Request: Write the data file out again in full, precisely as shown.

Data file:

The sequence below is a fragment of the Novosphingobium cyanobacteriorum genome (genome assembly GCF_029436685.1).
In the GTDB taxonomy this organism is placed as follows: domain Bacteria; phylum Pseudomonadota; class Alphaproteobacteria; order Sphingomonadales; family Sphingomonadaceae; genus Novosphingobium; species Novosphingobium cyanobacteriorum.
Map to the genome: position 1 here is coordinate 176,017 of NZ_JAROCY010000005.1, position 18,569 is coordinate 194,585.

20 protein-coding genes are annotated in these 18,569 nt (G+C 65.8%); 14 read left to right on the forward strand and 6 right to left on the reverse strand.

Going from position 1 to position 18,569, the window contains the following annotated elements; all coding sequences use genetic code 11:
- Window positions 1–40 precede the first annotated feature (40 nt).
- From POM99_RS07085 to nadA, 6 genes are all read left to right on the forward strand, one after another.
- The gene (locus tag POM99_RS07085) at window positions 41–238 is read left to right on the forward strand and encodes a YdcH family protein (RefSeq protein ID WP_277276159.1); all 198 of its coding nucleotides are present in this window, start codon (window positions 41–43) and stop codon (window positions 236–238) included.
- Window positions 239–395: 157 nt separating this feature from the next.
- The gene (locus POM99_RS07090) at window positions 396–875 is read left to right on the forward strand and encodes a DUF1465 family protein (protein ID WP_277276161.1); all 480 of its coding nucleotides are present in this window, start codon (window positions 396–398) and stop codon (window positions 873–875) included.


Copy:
The sequence below is a fragment of the Novosphingobium cyanobacteriorum genome (genome assembly GCF_029436685.1).
In the GTDB taxonomy this organism is placed as follows: domain Bacteria; phylum Pseudomonadota; class Alphaproteobacteria; order Sphingomonadales; family Sphingomonadaceae; genus Novosphingobium; species Novosphingobium cyanobacteriorum.
Map to the genome: position 1 here is coordinate 176,017 of NZ_JAROCY010000005.1, position 18,569 is coordinate 194,585.

20 protein-coding genes are annotated in these 18,569 nt (G+C 65.8%); 14 read left to right on the forward strand and 6 right to left on the reverse strand.

Going from position 1 to position 18,569, the window contains the following annotated elements; all coding sequences use genetic code 11:
- Window positions 1–40 precede the first annotated feature (40 nt).
- From POM99_RS07085 to nadA, 6 genes are all read left to right on the forward strand, one after another.
- The gene (locus tag POM99_RS07085) at window positions 41–238 is read left to right on the forward strand and encodes a YdcH family protein (RefSeq protein ID WP_277276159.1); all 198 of its coding nucleotides are present in this window, start codon (window positions 41–43) and stop codon (window positions 236–238) included.
- Window positions 239–395: 157 nt separating this feature from the next.
- The gene (locus POM99_RS07090) at window positions 396–875 is read left to right on the forward strand and encodes a DUF1465 family protein (protein ID WP_277276161.1); all 480 of its coding nucleotides are present in this window, start codon (window positions 396–398) and stop codon (window positions 873–875) included.